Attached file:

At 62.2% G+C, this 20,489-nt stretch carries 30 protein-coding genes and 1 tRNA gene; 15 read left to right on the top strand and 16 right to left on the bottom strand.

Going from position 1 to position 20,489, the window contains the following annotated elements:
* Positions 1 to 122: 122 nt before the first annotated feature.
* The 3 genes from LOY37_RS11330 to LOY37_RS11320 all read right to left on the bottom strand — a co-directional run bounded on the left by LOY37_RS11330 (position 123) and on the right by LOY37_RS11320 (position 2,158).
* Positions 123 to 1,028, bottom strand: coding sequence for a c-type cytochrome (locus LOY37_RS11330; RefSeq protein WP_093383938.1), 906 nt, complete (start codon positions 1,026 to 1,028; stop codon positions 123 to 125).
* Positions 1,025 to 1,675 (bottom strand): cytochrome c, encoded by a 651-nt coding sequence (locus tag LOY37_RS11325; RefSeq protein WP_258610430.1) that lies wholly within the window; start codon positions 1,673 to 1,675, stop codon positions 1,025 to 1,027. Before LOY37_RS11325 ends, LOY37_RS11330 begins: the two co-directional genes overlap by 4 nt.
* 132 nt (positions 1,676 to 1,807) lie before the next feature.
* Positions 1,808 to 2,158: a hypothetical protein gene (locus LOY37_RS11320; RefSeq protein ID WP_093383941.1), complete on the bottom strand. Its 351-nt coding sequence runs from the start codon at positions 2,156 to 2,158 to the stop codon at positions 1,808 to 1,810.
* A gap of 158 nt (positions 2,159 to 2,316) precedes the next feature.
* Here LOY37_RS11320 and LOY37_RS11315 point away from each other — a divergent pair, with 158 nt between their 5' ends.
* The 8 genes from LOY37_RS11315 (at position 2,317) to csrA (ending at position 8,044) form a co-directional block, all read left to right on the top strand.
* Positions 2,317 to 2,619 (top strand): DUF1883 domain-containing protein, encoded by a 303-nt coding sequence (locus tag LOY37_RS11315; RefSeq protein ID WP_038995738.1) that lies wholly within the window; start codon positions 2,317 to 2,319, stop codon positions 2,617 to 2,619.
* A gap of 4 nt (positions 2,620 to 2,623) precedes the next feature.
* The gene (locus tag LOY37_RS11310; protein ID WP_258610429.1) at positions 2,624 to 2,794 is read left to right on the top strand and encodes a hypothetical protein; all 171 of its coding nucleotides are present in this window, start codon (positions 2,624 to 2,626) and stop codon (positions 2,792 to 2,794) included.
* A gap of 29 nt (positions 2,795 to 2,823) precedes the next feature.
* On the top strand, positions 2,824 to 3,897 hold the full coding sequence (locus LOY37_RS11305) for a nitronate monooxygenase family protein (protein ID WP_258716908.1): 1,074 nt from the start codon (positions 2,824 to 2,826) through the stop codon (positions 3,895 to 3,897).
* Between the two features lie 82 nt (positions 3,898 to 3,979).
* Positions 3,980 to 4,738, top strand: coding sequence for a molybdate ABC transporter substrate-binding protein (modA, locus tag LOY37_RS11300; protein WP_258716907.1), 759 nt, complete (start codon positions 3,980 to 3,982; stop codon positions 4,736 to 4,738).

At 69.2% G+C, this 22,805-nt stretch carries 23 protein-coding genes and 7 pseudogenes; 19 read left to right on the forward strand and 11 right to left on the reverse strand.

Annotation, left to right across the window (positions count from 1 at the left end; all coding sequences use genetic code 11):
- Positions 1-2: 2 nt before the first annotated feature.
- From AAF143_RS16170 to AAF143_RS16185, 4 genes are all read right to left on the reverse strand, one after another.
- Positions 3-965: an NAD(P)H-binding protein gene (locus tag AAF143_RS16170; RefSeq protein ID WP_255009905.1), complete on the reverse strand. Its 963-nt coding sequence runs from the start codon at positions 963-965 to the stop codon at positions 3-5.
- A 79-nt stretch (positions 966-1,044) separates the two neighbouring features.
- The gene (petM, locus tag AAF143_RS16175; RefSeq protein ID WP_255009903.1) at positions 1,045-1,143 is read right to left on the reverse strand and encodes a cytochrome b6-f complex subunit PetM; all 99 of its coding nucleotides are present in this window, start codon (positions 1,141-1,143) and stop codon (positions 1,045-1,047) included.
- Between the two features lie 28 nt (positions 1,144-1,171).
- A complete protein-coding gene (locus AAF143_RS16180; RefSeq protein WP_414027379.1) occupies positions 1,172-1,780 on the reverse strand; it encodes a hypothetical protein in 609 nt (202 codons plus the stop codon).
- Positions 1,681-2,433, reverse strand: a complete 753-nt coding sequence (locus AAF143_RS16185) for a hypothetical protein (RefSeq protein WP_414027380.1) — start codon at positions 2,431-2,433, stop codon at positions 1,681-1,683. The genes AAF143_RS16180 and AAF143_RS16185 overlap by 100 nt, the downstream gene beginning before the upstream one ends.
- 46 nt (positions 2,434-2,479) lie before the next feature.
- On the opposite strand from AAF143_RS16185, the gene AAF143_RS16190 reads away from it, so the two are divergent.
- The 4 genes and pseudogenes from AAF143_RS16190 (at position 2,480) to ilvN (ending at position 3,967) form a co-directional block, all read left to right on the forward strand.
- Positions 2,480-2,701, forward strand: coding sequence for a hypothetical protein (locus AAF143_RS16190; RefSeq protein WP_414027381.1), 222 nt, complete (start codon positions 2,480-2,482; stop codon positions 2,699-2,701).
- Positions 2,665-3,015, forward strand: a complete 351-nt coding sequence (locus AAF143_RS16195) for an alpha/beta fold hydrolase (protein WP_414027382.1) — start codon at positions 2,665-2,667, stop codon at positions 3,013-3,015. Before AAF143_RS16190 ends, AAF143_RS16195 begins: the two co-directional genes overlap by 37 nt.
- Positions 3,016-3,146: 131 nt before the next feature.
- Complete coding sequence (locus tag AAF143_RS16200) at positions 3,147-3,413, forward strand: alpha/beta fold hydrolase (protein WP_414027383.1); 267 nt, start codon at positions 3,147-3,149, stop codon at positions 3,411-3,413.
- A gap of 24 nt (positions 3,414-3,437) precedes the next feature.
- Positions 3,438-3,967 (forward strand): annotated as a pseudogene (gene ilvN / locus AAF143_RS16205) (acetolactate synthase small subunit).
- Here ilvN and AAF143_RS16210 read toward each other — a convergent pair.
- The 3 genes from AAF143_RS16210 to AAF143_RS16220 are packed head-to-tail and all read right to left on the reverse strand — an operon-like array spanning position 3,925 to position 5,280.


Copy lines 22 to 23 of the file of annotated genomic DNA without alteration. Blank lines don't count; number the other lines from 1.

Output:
- From AAF143_RS16170 to AAF143_RS16185, 4 genes are all read right to left on the reverse strand, one after another.
- Positions 3-965: an NAD(P)H-binding protein gene (locus tag AAF143_RS16170; RefSeq protein ID WP_255009905.1), complete on the reverse strand. Its 963-nt coding sequence runs from the start codon at positions 963-965 to the stop codon at positions 3-5.